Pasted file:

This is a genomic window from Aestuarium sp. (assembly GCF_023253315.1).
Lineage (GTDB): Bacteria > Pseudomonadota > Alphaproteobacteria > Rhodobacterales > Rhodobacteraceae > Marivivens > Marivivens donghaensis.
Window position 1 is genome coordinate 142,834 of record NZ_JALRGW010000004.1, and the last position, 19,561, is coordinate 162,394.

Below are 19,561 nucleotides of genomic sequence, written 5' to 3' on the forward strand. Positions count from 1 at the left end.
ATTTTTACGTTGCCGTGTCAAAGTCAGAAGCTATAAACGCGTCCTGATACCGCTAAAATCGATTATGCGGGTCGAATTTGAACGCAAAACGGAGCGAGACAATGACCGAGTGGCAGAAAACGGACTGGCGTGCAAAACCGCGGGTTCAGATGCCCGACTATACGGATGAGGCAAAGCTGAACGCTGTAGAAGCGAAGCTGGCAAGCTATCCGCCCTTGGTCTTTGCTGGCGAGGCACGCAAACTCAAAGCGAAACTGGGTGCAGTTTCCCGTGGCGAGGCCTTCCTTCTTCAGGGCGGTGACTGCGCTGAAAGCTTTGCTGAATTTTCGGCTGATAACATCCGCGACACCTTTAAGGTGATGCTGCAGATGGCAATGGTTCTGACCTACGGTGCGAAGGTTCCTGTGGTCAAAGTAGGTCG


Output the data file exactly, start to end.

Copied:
This is a genomic window from Aestuarium sp. (assembly GCF_023253315.1).
Lineage (GTDB): Bacteria > Pseudomonadota > Alphaproteobacteria > Rhodobacterales > Rhodobacteraceae > Marivivens > Marivivens donghaensis.
Window position 1 is genome coordinate 142,834 of record NZ_JALRGW010000004.1, and the last position, 19,561, is coordinate 162,394.

Below are 19,561 nucleotides of genomic sequence, written 5' to 3' on the forward strand. Positions count from 1 at the left end.
ATTTTTACGTTGCCGTGTCAAAGTCAGAAGCTATAAACGCGTCCTGATACCGCTAAAATCGATTATGCGGGTCGAATTTGAACGCAAAACGGAGCGAGACAATGACCGAGTGGCAGAAAACGGACTGGCGTGCAAAACCGCGGGTTCAGATGCCCGACTATACGGATGAGGCAAAGCTGAACGCTGTAGAAGCGAAGCTGGCAAGCTATCCGCCCTTGGTCTTTGCTGGCGAGGCACGCAAACTCAAAGCGAAACTGGGTGCAGTTTCCCGTGGCGAGGCCTTCCTTCTTCAGGGCGGTGACTGCGCTGAAAGCTTTGCTGAATTTTCGGCTGATAACATCCGCGACACCTTTAAGGTGATGCTGCAGATGGCAATGGTTCTGACCTACGGTGCGAAGGTTCCTGTGGTCAAAGTAGGTCG